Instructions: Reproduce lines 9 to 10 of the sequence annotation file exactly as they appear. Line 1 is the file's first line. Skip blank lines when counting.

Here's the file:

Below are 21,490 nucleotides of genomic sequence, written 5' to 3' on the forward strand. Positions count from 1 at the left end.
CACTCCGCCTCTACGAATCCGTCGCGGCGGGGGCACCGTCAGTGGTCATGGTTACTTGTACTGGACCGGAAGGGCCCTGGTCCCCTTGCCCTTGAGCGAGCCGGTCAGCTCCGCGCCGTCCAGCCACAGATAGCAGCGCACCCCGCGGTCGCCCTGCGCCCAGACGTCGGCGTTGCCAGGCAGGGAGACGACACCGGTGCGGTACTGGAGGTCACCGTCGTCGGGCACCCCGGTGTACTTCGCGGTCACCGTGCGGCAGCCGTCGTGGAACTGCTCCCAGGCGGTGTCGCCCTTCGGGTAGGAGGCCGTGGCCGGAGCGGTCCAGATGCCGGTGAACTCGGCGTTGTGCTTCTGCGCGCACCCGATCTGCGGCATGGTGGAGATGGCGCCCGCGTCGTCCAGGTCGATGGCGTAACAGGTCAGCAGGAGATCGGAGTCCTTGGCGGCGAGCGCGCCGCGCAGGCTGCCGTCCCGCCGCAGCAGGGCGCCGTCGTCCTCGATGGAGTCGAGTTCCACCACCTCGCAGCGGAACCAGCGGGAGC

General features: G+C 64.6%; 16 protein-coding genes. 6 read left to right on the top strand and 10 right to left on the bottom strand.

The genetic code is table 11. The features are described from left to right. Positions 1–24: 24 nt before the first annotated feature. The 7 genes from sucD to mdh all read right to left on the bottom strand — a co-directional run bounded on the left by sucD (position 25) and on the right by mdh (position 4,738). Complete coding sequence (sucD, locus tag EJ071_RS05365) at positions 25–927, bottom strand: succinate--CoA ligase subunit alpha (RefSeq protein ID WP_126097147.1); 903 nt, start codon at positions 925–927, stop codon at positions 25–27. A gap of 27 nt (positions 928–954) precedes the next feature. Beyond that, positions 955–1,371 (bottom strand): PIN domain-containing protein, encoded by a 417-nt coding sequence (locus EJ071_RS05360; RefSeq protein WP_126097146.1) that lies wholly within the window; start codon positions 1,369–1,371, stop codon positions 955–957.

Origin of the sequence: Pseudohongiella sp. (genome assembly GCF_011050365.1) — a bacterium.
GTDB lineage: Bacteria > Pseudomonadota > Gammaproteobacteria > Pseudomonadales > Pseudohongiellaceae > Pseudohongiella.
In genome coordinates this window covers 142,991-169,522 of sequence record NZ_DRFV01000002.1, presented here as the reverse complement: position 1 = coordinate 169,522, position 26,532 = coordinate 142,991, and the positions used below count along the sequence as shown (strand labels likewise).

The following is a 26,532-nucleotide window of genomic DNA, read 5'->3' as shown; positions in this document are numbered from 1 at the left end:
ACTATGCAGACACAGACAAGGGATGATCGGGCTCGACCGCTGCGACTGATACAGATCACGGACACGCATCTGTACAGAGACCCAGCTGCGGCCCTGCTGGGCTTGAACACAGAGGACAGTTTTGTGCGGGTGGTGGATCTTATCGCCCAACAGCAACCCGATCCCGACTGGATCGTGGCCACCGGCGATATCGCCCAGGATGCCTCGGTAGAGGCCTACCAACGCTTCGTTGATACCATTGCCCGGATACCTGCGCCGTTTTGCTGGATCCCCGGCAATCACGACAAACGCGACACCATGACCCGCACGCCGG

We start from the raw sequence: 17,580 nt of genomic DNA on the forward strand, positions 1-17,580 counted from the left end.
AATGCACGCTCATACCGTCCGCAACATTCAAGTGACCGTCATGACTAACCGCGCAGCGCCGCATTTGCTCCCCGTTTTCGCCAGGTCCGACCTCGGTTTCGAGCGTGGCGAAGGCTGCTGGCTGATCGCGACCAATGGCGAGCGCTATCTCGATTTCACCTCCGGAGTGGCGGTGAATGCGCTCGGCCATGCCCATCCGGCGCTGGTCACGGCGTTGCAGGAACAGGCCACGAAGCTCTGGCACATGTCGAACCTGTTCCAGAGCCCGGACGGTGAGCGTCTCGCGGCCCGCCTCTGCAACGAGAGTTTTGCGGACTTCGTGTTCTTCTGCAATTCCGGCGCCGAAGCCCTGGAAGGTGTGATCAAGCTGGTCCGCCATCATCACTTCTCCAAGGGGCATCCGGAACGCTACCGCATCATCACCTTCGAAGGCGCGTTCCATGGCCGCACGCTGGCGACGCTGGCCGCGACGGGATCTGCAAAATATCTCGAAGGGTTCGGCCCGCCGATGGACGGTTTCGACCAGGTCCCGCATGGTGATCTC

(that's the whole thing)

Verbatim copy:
ACTATGCAGACACAGACAAGGGATGATCGGGCTCGACCGCTGCGACTGATACAGATCACGGACACGCATCTGTACAGAGACCCAGCTGCGGCCCTGCTGGGCTTGAACACAGAGGACAGTTTTGTGCGGGTGGTGGATCTTATCGCCCAACAGCAACCCGATCCCGACTGGATCGTGGCCACCGGCGATATCGCCCAGGATGCCTCGGTAGAGGCCTACCAACGCTTCGTTGATACCATTGCCCGGATACCTGCGCCGTTTTGCTGGATCCCCGGCAATCACGACAAACGCGACACCATGACCCGCACGCCGG

We start from the raw sequence: 17,580 nt of genomic DNA on the forward strand, positions 1-17,580 counted from the left end.